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War Maid's Choice (War God Series #4)
     

War Maid's Choice (War God Series #4)

3.8 10
by David Weber
 

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Bahzell of the Hradani is back! Exciting fantasy adventure by the New York Times and USA TODAY bestselling author of the Honor Harrington series.

In Wind Rider’s Oath, Bahzell became a wind rider—the first hradani wind rider in history. And, even if Bahzell is the War God’s champion, because the wind riders are the

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War Maid's Choice 3.8 out of 5 based on 0 ratings. 10 reviews.
Talathiel More than 1 year ago
This 4th offering in the series, while a good read... Seems rushed and the gaping holes in the "Romance" and Canal plots will leave you scratching your head. There's a significant time-skip with hardly any information on what happened during those missing years; its a dizzying departure from the other books in the series which happen shortly after each other. After waiting YEARS for this book to come out, I must confess to a measure of disappointment in the overall quality of this novel. The overall taste and feel of the book is of an author busy with another series and not enough time to properly write for a second one. I'd have rather waited a few more years to see this novel done right than what was published.
Anonymous More than 1 year ago
Amazing book! Lots of intrigue, battles gods and lock butt female leading characters!
Anonymous More than 1 year ago
Anonymous More than 1 year ago
Anonymous More than 1 year ago
Rather then telling the story of the heroes, Weber has chosen to tell the history of how the peices all moved on the board. Well over half of the book is spent with the villians of the peice drawing out their master plan to bring down the heroes. The book has a very large cast of characters that tell the history from their point of view - all too often with the pedantic voice of a history professor who does not realize most people do not share their interest in every detail of every motivation felt or witnessed by a particular historical figure. Frequent jumps from character to character make it difficult to identify with any of the heroes of the peice or the situation the find themselves in, as the book lingers lovingly only on the mastermind villain of the peice. Brandark is almost entirely absent from these pages, present only by convience and almost as an aside. Even the battle scenes, once Webers greatest strength as an author, suffer from this flitting from character to character. As a result, the battles feel almost truncated. The rich and vivid imagery is still present, but is so fractured by the changes of character that it is almost impossible to lose yourself in the battle unfolding. Sadly, this has been the overall direction of Webers writing. I miss terribly the voices of Bhazell and Brandark, of their reactions to the situations they encounter, with only an occasional interlude to show something new is being thrown at them. Instead there are the voices of all the movers and shakers, the voices of messengers and assassins, the three page voices of supporting players, to clutter up the story and drown out the voices of best friends sharing a difficult journey that will shape their world.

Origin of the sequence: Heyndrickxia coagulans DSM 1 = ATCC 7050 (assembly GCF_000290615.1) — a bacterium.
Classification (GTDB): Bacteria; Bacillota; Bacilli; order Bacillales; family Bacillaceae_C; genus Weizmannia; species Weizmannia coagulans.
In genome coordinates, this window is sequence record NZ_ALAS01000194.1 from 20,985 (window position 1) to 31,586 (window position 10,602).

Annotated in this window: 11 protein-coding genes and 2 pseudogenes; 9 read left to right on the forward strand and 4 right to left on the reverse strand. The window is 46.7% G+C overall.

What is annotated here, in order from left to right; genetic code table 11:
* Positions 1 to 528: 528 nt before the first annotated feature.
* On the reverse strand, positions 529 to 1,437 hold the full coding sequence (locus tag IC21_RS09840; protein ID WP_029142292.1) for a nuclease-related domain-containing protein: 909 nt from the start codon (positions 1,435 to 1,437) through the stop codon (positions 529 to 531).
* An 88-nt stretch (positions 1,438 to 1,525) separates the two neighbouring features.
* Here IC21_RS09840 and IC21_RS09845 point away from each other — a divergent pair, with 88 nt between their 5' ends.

Anonymous More than 1 year ago
cbmech More than 1 year ago
Quite often a writer looses the story after the third book but David Weber never seems to. As usual a great read.
mikentexas More than 1 year ago
I am a big fan of David Weber's writings, primarily through the honor Harrington series. This does not pretend to be at the same level. I found the title to be mildly related to the actual story and the long gap between the last book and this left me wondering what had happened in the interim. A few pages devoted to that would be helpful. In any case, it was a good read for a winter's evening in front of the fire.
Anonymous More than 1 year ago
Anonymous More than 1 year ago